Google created a corporate structure under a new holding company and moniker called Alphabet in 2015. But there are still two ticker symbols for Alphabet on the Nasdaq stock exchange—GOOG and GOOGL—and very little price difference between the two. So, what gives?
The short answer is a stock split, but a longer answer is an attempt by the company’s top shareholders—Google co-founders Sergey Brin and Larry Page, along with company chair Eric Schmidt—to retain as much control of the company as possible. The two tickers represent two different share classes. The first group falls into the A-shares category (GOOGL), while the others are C-shares (GOOG).
In this article, we look at these two stocks and what they mean for their investors.
- Google created a corporate structure under a new holding company called Alphabet in 2015.
- An April 2014 stock split created Google A- and C-shares under the ticker symbols GOOGL and GOOG, respectively.
- Shareholders of A-shares receive one vote, while investors who have C-shares receive no votes.
- Google promised to compensate C-class shareholders if their share prices fell more than 1% below A-shares a year after the split.
What’s the Difference Between GOOG and GOOGL?
Google split its stock in April 2014, which created the A- and C-share classes. Like any other one-for-one split, the number of shares doubled, and the price dropped in half. However, there is one crucial difference: The A-shares receive one vote, while the C-shares receive no votes. Anyone who held A-shares at the time of the split received an equal number of C-shares, but their voting power did not increase.
If you want a vote at the shareholder meeting, buy the A-shares. They can trade at a slight premium, which shows that the market does place some value on voting power (although the C-shares sometimes trade at a higher price than the A-shares). See the difference in the chart below:
Google plans to continue issuing C-shares to finance acquisitions and reward employees, so it’s far from clear whether the market will price the C-shares at larger discounts in coming years or simply bake in the current difference at a few percentage points.
Google’s B-shares are owned by insiders and don’t trade on the public markets. The B-shares are owned by Brin, Page, Schmidt, and a few other directors. The B-shares are counted and valued based on if they were converted to class C-shares, with one exception. Unlike C-shares, shareholders of B-shares receive 10 votes.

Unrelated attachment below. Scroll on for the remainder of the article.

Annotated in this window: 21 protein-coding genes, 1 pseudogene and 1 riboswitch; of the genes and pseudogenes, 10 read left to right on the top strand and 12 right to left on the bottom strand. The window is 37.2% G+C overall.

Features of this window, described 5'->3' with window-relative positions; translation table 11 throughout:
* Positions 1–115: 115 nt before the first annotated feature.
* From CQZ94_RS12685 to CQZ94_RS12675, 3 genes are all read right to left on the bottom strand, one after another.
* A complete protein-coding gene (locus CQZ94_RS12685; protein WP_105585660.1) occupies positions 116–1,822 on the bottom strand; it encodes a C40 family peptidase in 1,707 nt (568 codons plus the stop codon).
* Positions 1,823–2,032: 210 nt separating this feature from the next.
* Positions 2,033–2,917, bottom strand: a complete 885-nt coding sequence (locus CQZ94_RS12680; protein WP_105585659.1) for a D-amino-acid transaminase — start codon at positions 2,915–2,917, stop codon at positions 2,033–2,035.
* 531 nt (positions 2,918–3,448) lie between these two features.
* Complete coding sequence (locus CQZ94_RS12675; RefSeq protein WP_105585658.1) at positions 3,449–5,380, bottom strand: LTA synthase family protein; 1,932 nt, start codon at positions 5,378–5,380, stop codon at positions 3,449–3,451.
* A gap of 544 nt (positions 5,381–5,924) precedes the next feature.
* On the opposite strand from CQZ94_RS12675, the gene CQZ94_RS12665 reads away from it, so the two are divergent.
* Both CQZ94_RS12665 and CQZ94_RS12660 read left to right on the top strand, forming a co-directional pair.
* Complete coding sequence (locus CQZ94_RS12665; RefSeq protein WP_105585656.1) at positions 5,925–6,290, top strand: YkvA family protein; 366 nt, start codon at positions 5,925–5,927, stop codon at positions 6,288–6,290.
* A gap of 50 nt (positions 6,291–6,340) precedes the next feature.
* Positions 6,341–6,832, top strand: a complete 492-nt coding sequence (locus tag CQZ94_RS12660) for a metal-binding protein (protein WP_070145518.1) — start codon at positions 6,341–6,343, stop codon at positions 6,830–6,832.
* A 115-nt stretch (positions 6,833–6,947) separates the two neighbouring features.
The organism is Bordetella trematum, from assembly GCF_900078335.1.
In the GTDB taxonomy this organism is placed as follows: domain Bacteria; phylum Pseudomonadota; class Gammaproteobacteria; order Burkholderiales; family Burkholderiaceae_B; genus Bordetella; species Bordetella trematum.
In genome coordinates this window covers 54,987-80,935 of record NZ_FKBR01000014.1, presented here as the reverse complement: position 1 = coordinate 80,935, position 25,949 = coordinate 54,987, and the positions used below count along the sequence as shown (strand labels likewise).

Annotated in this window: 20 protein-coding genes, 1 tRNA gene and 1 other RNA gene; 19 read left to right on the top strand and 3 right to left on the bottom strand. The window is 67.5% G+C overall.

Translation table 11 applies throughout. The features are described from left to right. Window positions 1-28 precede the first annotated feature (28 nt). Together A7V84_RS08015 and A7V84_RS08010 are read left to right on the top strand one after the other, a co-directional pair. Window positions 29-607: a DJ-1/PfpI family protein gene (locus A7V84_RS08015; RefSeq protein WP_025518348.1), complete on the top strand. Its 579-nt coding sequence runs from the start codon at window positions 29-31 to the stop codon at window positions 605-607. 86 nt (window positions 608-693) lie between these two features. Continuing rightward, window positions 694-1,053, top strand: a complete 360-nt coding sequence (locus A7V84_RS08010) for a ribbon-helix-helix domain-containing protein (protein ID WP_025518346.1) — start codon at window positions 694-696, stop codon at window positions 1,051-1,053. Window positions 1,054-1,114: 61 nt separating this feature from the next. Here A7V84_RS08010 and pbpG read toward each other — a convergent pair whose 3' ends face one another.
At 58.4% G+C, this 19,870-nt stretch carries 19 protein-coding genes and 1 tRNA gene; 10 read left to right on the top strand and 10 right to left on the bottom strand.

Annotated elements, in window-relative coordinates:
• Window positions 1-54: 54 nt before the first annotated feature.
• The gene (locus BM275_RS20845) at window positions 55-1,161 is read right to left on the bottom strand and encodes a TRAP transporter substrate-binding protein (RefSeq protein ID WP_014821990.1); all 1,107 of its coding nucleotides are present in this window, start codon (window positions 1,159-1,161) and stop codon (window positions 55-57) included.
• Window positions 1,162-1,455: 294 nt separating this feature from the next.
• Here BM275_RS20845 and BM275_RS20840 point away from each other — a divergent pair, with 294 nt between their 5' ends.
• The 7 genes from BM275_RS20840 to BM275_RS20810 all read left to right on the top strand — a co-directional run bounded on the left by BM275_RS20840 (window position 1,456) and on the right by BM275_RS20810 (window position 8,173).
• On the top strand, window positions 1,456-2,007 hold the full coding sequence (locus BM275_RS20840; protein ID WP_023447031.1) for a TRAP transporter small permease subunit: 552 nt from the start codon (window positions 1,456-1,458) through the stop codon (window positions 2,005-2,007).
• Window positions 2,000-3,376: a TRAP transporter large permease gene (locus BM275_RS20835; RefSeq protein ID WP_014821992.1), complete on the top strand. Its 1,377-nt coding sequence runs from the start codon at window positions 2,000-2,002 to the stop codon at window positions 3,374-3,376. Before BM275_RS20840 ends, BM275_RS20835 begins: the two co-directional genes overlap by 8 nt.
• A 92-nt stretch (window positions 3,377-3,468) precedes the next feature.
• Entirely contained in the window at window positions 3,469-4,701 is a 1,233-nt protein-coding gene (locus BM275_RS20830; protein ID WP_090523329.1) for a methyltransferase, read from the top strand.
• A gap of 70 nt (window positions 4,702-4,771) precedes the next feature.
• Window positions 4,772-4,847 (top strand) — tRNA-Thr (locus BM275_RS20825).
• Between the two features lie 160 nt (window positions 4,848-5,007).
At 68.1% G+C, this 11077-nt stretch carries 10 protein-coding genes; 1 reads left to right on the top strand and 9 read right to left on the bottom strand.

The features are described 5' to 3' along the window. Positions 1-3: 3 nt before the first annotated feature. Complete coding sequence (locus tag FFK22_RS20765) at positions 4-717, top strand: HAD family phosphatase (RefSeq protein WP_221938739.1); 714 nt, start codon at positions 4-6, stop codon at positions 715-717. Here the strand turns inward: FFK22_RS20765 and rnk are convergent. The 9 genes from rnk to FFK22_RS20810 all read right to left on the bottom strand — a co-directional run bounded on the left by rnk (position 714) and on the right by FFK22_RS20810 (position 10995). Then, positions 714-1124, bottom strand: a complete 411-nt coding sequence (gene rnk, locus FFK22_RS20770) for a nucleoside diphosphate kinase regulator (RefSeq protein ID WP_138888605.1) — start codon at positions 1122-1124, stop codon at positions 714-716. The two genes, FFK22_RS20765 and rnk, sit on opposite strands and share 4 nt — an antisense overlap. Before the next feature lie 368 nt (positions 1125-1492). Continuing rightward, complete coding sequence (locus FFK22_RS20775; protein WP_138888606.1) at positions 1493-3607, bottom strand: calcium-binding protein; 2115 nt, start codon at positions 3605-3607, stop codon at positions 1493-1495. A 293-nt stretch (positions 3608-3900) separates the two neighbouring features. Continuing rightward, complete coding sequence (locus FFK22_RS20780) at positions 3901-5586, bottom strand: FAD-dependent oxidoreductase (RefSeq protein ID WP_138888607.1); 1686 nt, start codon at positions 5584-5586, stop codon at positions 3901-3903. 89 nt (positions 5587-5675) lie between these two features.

There was one twist that came with owning the C-shares. In part to quiet some stockholders’ objections to the original split, Google promised to compensate C-class shareholders if the price of their shares fell more than 1% below those of A-shares a year after the split. While the difference isn’t huge, it did exist.
What about the B-shares? Brin and Page owned some 44.6 million B-shares at the end of January 2015, but they announced a plan to sell some of those shares. In March 2015, there were some 52 million B-shares outstanding, but U.S. Securities and Exchange Commission (SEC) filings showed that Brin converted a total of 66,664 B-shares to A-shares toward the end of April 2015, to be sold over a period of time. This reduced his voting control of the company. B-shares are counted and valued as if they were converted to C-shares with the exception that B-shares have voting power, and C-shares do not.
The upshot is that Google allows investors to buy a very large share of its equity—but control of the company, not so much. Some investors are willing to accept that because Google—like Apple (AAPL) and Meta (FB), formerly Facebook—is very much a bet on its founders and executives. Other companies may be like that as well, but in Silicon Valley, it’s particularly salient because so many firms are based on one person’s big idea.
Not every investor will be so sanguine, however. There are surely many who see some of Google’s more out-there ventures, such as the investment in SpaceX and driverless cars, as a distraction from its core search and advertising business that drives the company’s revenues and reputation.
Why Does Alphabet Have 2 Share Classes That Trade in the Market?
There are two share classes to preserve ownership control by Google’s founders after the company was reorganized as Alphabet Inc.
How Much Is Google Worth?
As of March 2022, Alphabet’s market capitalization was $1.745 trillion, making it one of the world’s most valuable companies.
Have GOOG/GOOGL Shares Split?
Google split its stock in April 2014. When there is a split, both classes of shares are affected in the same way.
Has Google Announced a New Stock Split?
On February 1, Google parent Alphabet announced its board had approved plans for a 20-for-1 stock split. Alphabet said as part of its fourth-quarter and year-end 2021 results statement that it will split Class A, Class B, and Class C shares of the stock, pending shareholder approval. Anyone who owns shares as of the close of business on July 1, 2022, will receive an additional 19 shares of the share class they own, as of July 15, 2022.
How Many Shares Are Outstanding for Each Share Class of Alphabet?
There are 315.64 million shares of GOOG and 300.76 million shares of GOOGL outstanding as of March 2022.
The Bottom Line
There’s definitely a difference between the price of the two types of Google shares that you can buy, though it is relatively small. If you feel that voting at the stockholders’ meeting is important to you, aim for the A-shares.